Trailers From Hell. It seems we are still safer at home.
As we do every so often with the Trailers From Hell gang, we take a look at vampires. It's right that someone should, since they can't do it themselves. Have you ever seen a vampire in a mirror? Well, there ya go. Besides, a fang dripping blood is a great way to introduce a red wine pairing.
One of the films with which we are pairing wine this week is the first Iranian vampire western - I'll let that sink in for a moment. The 2014 classic A Girl Walks Home Alone at Night was made by an Iranian-American woman and shot in the Kern County town of Taft, California. Taft has a history all its own, which includes a string of previous names including Moron and Siding Number Two. The town has also provided the backdrop for other films, like Five Easy Pieces, Thelma and Louise and Attack of the 50 Foot Woman. There were no vampires in those films, though.
Comparisons to Spaghetti Westerns and vampire classics like Nosferatu come easily. The Girl With No Name wears a chador, basically a Persian cape. She's a bit of a loner - you get that way when you kill anyone who comes home with you. She takes no shit from anybody but does not chomp down on a cigar stub, a la Eastwood. She skateboards. She has a soft spot for a certain Middle Eastern lug. She's the vampire with a heart of gold. What will she drink? Besides blood?
The lady will have a Shiraz, of course. Syrah, if you like, but the city of Shiraz may have been the center of Iranian winemaking when there still was such a thing. Booze was made illegal in Iran in 1979, so their Prohibition has lasted a lot longer than ours did. Australia's Mollydooker makes a Shiraz called The Boxer, which is also the base wine for their Miss Molly Sparkling Shiraz, if you want some bubbles with your blood.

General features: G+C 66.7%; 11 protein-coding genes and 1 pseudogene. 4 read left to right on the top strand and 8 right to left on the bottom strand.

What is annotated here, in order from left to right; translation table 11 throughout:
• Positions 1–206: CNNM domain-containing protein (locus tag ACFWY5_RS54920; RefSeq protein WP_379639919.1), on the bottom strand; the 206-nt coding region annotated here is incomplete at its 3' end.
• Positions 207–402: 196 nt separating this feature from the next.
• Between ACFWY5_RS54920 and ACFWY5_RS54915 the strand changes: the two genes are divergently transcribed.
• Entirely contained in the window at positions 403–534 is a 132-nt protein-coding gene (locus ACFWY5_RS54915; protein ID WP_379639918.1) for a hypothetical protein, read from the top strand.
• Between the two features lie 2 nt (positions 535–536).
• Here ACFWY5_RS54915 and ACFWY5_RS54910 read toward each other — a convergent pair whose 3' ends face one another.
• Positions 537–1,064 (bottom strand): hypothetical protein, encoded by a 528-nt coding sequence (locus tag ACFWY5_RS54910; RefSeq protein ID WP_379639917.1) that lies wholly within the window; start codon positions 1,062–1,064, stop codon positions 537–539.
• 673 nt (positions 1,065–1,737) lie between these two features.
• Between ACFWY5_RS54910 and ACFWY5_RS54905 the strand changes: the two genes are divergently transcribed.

In 1997's Habit, parallels are drawn between the lives of vampires and drug addicts. You could laugh it off by calling it The Girl Can't Help It, or She's Gotta Have It, or So I'm Dating a Vampire. Hot sex isn't so much fun when it's paired with a blood donation. Speaking of pairing...
The Habit wine company is run by Jeff Fischer out of Santa Barbara County. He drains the blood from grapes grown in the Santa Ynez Valley and Happy Canyon. We'll excuse him for the insensitivity of calling his wine club The Fix. Like the gal in the movie, he just can't help himself.
And now, it's Hammer Time! 1970's Taste the Blood of Dracula was Hammer Films' fifth Drac flick and the fourth to star Christopher Lee as the count himself. Mixed into the swirling broth of blood-sucking, death and reanimation is some good, old-fashioned revenge animus. If you could pick on whose bad side to land, it should not be Dracula's.
Pairing a wine with Dracula is fairly simple. Look to the east, where daylight breaks and drives vampires back into their coffins. Eastern Europe, specifically Romania and Moldova, has a grape for the ghastly. Feteasca Neagra is a red grape which Transylvania Wine - you read that right - turns into a blood-red sip branded as Castellum Dracula, unoaked of course. They also offer spirits along the same lines.
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